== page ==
Reuters: Oil CEOs to Unveil Renewable Energy Fund in New Climate Push

Top oil companies including Saudi Aramco and Shell will join forces to set up an investment fund to develop technologies to cut carbon emissions and promote renewable energy, sources said on Wednesday.

The chief executives of seven oil and gas companies -- BP, Eni, Repsol, Saudi Aramco, Shell, Statoil and Total -- will announce details of the fund and other steps to reduce greenhouse gases in London on Friday.

The sector faces mounting pressure to take an active role in the fight against global warming, and Friday's event will coincide with the formal entry into force of the 2015 Paris Agreement to phase out manmade greenhouse gases in the second half of the century.

Green Car Reports: Now Toyota Can Make Electric Cars

Toyota is one of the world's three largest carmakers, along with General Motors and Volkswagen Group.

Having placed its bets for the future of zero-emission transport on hydrogen fuel-cell vehicles, it's by far the most resistant of the three to the notion of battery-electric cars.

But a recent news story might possibly indicate a crack in the company's intransigence.

Forbes: China Is Now the World's Leading Energy Financier -- What Does That Mean for Climate Change?

According to a new study by Boston University’s Global Economic Governance Initiative, China is now the world’s largest provider of development finance for energy. Its twin policy banks, the China Development Bank (CDB) and the Export-Import Bank of China (CHEXIM), hold $2 trillion in assets. That’s almost three times the $700 billion held together by six Western-backed development banks. From 2007 to 2014, on average, CDB and CHEXIM together provided $13.5 billion a year in energy finance to foreign governments compared to $10 billion a year loaned by the World Bank.

These banks also fund the overseas expansion of Chinese national oil companies by giving them massive lines of credit at discounted rates.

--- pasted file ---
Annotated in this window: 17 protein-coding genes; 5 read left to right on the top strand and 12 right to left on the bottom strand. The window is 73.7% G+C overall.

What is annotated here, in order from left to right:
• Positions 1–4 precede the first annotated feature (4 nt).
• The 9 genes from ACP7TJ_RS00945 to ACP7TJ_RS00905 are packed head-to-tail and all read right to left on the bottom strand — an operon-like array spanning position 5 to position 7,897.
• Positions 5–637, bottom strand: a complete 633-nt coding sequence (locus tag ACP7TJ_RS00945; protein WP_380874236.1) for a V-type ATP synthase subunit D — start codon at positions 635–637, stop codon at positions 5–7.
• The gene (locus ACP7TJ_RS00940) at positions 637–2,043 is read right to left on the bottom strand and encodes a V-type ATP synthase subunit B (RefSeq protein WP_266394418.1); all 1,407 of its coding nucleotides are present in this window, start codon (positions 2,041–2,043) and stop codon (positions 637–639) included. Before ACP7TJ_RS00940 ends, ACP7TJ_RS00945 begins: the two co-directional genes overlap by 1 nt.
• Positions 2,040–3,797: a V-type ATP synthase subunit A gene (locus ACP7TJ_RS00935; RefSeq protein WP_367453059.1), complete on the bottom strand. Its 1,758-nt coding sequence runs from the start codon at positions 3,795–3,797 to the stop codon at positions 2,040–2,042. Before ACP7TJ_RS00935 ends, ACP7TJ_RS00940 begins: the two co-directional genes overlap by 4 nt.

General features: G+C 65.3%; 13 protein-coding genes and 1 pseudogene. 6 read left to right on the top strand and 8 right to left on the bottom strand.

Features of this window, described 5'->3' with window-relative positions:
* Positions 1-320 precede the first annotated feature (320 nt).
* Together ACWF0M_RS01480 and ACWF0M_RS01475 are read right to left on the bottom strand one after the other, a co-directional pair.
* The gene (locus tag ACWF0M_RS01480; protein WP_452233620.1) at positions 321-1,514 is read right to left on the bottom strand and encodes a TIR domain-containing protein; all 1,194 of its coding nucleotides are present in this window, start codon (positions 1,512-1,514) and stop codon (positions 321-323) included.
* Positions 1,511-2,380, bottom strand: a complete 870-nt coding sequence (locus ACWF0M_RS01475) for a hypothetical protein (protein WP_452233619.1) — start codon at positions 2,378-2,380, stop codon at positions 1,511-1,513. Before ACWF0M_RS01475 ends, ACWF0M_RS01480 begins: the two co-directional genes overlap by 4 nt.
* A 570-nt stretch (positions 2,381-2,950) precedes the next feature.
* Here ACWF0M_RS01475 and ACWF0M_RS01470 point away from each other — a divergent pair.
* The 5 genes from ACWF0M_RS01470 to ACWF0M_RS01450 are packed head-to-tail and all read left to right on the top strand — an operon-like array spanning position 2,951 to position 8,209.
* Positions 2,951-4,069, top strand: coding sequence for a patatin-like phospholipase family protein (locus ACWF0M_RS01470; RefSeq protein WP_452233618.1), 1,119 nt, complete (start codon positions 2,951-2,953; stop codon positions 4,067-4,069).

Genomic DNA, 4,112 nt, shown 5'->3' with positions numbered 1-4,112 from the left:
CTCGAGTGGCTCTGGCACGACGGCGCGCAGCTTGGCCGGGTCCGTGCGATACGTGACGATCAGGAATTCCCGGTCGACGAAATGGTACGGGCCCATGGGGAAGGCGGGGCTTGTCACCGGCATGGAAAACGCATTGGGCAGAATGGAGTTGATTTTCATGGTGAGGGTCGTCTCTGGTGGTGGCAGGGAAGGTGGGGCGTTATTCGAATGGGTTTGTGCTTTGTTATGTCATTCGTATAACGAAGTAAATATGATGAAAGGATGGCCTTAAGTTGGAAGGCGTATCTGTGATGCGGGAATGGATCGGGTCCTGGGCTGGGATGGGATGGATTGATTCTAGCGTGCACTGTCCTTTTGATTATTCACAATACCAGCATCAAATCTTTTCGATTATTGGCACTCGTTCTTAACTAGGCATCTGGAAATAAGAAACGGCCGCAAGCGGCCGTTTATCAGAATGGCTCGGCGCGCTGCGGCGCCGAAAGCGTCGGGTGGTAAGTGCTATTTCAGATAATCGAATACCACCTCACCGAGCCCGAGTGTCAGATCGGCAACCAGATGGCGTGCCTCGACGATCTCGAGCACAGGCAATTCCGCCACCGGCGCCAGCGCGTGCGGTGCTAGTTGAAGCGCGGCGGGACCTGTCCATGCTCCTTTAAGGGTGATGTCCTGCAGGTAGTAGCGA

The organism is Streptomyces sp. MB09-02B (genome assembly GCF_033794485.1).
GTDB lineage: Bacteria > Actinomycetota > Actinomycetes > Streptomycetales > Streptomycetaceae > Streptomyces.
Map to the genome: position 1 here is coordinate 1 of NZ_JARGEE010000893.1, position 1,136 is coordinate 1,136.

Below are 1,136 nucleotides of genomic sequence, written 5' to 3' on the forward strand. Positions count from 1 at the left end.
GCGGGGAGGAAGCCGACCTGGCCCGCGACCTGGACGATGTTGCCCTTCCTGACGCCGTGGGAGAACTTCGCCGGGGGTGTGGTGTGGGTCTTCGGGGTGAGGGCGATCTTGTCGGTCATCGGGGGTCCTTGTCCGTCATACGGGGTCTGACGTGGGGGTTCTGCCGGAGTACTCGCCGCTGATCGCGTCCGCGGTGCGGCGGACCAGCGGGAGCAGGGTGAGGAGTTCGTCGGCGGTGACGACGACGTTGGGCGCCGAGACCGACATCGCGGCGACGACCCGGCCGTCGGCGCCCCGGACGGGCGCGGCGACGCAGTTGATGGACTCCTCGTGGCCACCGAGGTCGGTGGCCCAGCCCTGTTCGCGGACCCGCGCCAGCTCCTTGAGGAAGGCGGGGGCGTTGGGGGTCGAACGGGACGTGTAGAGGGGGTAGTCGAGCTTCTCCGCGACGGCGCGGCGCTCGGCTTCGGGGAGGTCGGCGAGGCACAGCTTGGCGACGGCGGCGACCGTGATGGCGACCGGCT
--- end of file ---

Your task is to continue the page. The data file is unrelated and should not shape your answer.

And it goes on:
Reuters: In Rare Move, China Criticizes Trump Plan to Exit Climate Change Pact

China on Tuesday rejected a plan by U.S. Republican presidential candidate Donald Trump to back out of a global climate change pact, saying a wise political leader should make policy in line with global trends, a rare comment on a foreign election.

The world is moving toward balancing environmental protection and economic growth, China's top climate change negotiator told reporters, in response to a query on how China would work with a Trump administration on climate change.

"If they resist this trend, I don't think they'll win the support of their people, and their country's economic and social progress will also be affected," Xie Zhenhua said.

Guardian: Hinkley Point C Will Not Cost Taxpayers Extra, Says EDF Energy Boss

The chief executive of EDF Energy has vowed that the £24B Hinkley Point C nuclear power plant will be built by 2025 and will not result in extra costs to U.K. taxpayers.

In evidence before the House of Lords economic affairs select committee, Vincent de Rivaz dismissed parallels with two nuclear plants EDF is building in France and Finland, which have suffered delays and cost overruns.

He said planning of the two projects had been “flawed” and there had been “underestimation” of their costs but insisted EDF had learned lessons from these setbacks. “The assumptions made on cost and schedule were wrong, dead wrong. We have dramatically changed the approach by which we prepared this project,” he said.